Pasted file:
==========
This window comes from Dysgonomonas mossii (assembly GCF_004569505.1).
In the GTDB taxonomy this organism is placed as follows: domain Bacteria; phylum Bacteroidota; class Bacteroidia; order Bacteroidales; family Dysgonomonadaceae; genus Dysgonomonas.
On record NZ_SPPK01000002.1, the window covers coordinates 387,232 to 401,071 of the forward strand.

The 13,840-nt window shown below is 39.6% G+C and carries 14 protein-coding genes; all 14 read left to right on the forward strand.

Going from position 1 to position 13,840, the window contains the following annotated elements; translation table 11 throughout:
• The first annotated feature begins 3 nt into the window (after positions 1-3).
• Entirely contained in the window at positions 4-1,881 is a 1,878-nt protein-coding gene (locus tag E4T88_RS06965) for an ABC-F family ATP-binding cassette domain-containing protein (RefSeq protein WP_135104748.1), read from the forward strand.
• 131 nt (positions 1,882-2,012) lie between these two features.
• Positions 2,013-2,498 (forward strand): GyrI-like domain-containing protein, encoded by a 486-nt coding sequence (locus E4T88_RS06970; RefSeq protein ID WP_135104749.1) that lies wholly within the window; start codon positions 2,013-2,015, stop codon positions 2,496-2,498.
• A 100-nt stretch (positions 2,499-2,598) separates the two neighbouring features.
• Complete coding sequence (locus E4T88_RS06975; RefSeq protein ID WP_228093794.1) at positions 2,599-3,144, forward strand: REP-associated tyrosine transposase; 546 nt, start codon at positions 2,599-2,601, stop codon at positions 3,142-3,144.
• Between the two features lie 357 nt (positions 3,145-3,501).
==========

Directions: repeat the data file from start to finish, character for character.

This window comes from Dysgonomonas mossii (assembly GCF_004569505.1).
In the GTDB taxonomy this organism is placed as follows: domain Bacteria; phylum Bacteroidota; class Bacteroidia; order Bacteroidales; family Dysgonomonadaceae; genus Dysgonomonas.
On record NZ_SPPK01000002.1, the window covers coordinates 387,232 to 401,071 of the forward strand.

The 13,840-nt window shown below is 39.6% G+C and carries 14 protein-coding genes; all 14 read left to right on the forward strand.

Going from position 1 to position 13,840, the window contains the following annotated elements; translation table 11 throughout:
• The first annotated feature begins 3 nt into the window (after positions 1-3).
• Entirely contained in the window at positions 4-1,881 is a 1,878-nt protein-coding gene (locus tag E4T88_RS06965) for an ABC-F family ATP-binding cassette domain-containing protein (RefSeq protein WP_135104748.1), read from the forward strand.
• 131 nt (positions 1,882-2,012) lie between these two features.
• Positions 2,013-2,498 (forward strand): GyrI-like domain-containing protein, encoded by a 486-nt coding sequence (locus E4T88_RS06970; RefSeq protein ID WP_135104749.1) that lies wholly within the window; start codon positions 2,013-2,015, stop codon positions 2,496-2,498.
• A 100-nt stretch (positions 2,499-2,598) separates the two neighbouring features.
• Complete coding sequence (locus E4T88_RS06975; RefSeq protein ID WP_228093794.1) at positions 2,599-3,144, forward strand: REP-associated tyrosine transposase; 546 nt, start codon at positions 2,599-2,601, stop codon at positions 3,142-3,144.
• Between the two features lie 357 nt (positions 3,145-3,501).